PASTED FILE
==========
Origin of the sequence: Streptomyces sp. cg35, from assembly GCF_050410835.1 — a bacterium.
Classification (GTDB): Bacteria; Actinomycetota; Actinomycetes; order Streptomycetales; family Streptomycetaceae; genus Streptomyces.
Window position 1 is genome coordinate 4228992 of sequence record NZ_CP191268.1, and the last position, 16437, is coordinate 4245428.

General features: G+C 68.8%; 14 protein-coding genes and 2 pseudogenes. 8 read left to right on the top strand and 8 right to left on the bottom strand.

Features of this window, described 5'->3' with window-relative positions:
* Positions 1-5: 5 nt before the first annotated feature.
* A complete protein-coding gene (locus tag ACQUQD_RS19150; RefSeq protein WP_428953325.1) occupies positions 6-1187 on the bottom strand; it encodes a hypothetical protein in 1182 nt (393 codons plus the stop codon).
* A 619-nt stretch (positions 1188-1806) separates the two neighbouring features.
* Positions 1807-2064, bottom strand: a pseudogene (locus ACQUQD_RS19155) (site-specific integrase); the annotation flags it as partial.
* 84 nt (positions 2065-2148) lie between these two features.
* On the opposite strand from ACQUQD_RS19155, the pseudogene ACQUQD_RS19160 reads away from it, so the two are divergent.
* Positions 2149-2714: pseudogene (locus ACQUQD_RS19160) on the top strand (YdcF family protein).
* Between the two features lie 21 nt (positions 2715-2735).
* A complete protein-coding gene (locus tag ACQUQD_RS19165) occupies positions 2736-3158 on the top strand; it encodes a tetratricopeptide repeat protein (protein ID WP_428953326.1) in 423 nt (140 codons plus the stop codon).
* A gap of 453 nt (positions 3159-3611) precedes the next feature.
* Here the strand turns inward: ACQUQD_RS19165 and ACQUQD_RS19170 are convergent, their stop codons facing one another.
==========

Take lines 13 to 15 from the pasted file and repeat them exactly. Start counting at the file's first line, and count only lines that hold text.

* Between the two features lie 21 nt (positions 2715-2735).
* A complete protein-coding gene (locus tag ACQUQD_RS19165) occupies positions 2736-3158 on the top strand; it encodes a tetratricopeptide repeat protein (protein ID WP_428953326.1) in 423 nt (140 codons plus the stop codon).
* A gap of 453 nt (positions 3159-3611) precedes the next feature.